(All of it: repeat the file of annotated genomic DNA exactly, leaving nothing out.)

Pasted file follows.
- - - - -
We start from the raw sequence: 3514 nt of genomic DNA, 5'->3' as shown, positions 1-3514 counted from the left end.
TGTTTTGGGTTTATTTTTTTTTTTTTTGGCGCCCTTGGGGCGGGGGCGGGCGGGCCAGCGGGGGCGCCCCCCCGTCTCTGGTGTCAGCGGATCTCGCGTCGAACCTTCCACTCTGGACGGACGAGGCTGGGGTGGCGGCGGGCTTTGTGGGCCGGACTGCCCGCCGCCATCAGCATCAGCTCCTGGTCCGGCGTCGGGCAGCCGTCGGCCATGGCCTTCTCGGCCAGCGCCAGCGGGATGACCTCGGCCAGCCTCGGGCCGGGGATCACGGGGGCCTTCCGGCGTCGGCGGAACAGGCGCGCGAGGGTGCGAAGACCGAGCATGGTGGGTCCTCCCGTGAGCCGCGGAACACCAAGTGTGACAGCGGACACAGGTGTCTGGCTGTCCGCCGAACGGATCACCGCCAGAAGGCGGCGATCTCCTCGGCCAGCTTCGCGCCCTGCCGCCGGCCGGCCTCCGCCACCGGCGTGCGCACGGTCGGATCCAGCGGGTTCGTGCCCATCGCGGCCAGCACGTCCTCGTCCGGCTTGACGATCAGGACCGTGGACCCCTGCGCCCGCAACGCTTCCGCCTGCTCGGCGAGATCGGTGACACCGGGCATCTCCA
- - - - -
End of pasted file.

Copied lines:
We start from the raw sequence: 3514 nt of genomic DNA, 5'->3' as shown, positions 1-3514 counted from the left end.
TGTTTTGGGTTTATTTTTTTTTTTTTTGGCGCCCTTGGGGCGGGGGCGGGCGGGCCAGCGGGGGCGCCCCCCCGTCTCTGGTGTCAGCGGATCTCGCGTCGAACCTTCCACTCTGGACGGACGAGGCTGGGGTGGCGGCGGGCTTTGTGGGCCGGACTGCCCGCCGCCATCAGCATCAGCTCCTGGTCCGGCGTCGGGCAGCCGTCGGCCATGGCCTTCTCGGCCAGCGCCAGCGGGATGACCTCGGCCAGCCTCGGGCCGGGGATCACGGGGGCCTTCCGGCGTCGGCGGAACAGGCGCGCGAGGGTGCGAAGACCGAGCATGGTGGGTCCTCCCGTGAGCCGCGGAACACCAAGTGTGACAGCGGACACAGGTGTCTGGCTGTCCGCCGAACGGATCACCGCCAGAAGGCGGCGATCTCCTCGGCCAGCTTCGCGCCCTGCCGCCGGCCGGCCTCCGCCACCGGCGTGCGCACGGTCGGATCCAGCGGGTTCGTGCCCATCGCGGCCAGCACGTCCTCGTCCGGCTTGACGATCAGGACCGTGGACCCCTGCGCCCGCAACGCTTCCGCCTGCTCGGCGAGATCGGTGACACCGGGCATCTCCA